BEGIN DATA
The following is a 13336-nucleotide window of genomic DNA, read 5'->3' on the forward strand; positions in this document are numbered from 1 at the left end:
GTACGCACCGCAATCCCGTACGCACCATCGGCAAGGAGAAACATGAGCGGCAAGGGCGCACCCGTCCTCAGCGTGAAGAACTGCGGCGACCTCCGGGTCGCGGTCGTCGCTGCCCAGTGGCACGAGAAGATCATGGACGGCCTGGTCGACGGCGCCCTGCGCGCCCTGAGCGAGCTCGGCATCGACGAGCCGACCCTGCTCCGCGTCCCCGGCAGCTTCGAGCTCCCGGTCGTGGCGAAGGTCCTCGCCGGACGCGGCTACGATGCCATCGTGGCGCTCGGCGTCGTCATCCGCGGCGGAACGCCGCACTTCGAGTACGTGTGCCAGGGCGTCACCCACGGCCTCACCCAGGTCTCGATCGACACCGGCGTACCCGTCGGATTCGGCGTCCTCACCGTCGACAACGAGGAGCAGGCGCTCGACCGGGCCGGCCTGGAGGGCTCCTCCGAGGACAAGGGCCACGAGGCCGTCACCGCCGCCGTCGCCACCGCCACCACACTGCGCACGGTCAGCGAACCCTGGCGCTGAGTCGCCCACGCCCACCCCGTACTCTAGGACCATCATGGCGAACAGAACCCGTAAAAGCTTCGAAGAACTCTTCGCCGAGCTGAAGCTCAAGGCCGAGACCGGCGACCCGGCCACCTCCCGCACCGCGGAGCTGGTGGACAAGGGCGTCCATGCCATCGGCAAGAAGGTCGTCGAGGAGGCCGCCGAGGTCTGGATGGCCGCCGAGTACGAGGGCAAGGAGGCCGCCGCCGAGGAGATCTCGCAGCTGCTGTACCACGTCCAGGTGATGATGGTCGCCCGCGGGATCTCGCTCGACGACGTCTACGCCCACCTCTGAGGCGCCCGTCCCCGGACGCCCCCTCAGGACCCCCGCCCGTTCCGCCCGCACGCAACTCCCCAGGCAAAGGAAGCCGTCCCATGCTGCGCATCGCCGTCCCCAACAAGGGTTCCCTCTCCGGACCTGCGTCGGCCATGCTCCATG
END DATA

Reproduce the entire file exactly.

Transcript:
The following is a 13336-nucleotide window of genomic DNA, read 5'->3' on the forward strand; positions in this document are numbered from 1 at the left end:
GTACGCACCGCAATCCCGTACGCACCATCGGCAAGGAGAAACATGAGCGGCAAGGGCGCACCCGTCCTCAGCGTGAAGAACTGCGGCGACCTCCGGGTCGCGGTCGTCGCTGCCCAGTGGCACGAGAAGATCATGGACGGCCTGGTCGACGGCGCCCTGCGCGCCCTGAGCGAGCTCGGCATCGACGAGCCGACCCTGCTCCGCGTCCCCGGCAGCTTCGAGCTCCCGGTCGTGGCGAAGGTCCTCGCCGGACGCGGCTACGATGCCATCGTGGCGCTCGGCGTCGTCATCCGCGGCGGAACGCCGCACTTCGAGTACGTGTGCCAGGGCGTCACCCACGGCCTCACCCAGGTCTCGATCGACACCGGCGTACCCGTCGGATTCGGCGTCCTCACCGTCGACAACGAGGAGCAGGCGCTCGACCGGGCCGGCCTGGAGGGCTCCTCCGAGGACAAGGGCCACGAGGCCGTCACCGCCGCCGTCGCCACCGCCACCACACTGCGCACGGTCAGCGAACCCTGGCGCTGAGTCGCCCACGCCCACCCCGTACTCTAGGACCATCATGGCGAACAGAACCCGTAAAAGCTTCGAAGAACTCTTCGCCGAGCTGAAGCTCAAGGCCGAGACCGGCGACCCGGCCACCTCCCGCACCGCGGAGCTGGTGGACAAGGGCGTCCATGCCATCGGCAAGAAGGTCGTCGAGGAGGCCGCCGAGGTCTGGATGGCCGCCGAGTACGAGGGCAAGGAGGCCGCCGCCGAGGAGATCTCGCAGCTGCTGTACCACGTCCAGGTGATGATGGTCGCCCGCGGGATCTCGCTCGACGACGTCTACGCCCACCTCTGAGGCGCCCGTCCCCGGACGCCCCCTCAGGACCCCCGCCCGTTCCGCCCGCACGCAACTCCCCAGGCAAAGGAAGCCGTCCCATGCTGCGCATCGCCGTCCCCAACAAGGGTTCCCTCTCCGGACCTGCGTCGGCCATGCTCCATG